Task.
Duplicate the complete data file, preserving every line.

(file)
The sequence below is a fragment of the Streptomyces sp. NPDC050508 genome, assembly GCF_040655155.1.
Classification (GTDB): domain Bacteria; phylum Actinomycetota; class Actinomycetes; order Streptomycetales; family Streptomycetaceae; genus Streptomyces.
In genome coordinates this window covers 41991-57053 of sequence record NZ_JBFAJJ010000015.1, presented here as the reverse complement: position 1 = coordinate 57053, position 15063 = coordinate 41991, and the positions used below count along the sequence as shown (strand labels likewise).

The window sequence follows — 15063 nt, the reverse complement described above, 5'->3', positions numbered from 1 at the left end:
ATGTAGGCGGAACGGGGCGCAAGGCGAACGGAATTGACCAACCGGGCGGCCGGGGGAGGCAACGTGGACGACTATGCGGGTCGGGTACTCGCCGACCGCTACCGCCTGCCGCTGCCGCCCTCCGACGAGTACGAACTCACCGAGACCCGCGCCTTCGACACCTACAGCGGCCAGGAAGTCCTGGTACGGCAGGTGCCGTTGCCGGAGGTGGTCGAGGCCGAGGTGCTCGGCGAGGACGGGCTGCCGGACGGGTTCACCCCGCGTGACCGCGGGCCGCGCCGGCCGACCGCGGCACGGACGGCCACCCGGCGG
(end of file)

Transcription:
The sequence below is a fragment of the Streptomyces sp. NPDC050508 genome, assembly GCF_040655155.1.
Classification (GTDB): domain Bacteria; phylum Actinomycetota; class Actinomycetes; order Streptomycetales; family Streptomycetaceae; genus Streptomyces.
In genome coordinates this window covers 41991-57053 of sequence record NZ_JBFAJJ010000015.1, presented here as the reverse complement: position 1 = coordinate 57053, position 15063 = coordinate 41991, and the positions used below count along the sequence as shown (strand labels likewise).

The window sequence follows — 15063 nt, the reverse complement described above, 5'->3', positions numbered from 1 at the left end:
ATGTAGGCGGAACGGGGCGCAAGGCGAACGGAATTGACCAACCGGGCGGCCGGGGGAGGCAACGTGGACGACTATGCGGGTCGGGTACTCGCCGACCGCTACCGCCTGCCGCTGCCGCCCTCCGACGAGTACGAACTCACCGAGACCCGCGCCTTCGACACCTACAGCGGCCAGGAAGTCCTGGTACGGCAGGTGCCGTTGCCGGAGGTGGTCGAGGCCGAGGTGCTCGGCGAGGACGGGCTGCCGGACGGGTTCACCCCGCGTGACCGCGGGCCGCGCCGGCCGACCGCGGCACGGACGGCCACCCGGCGG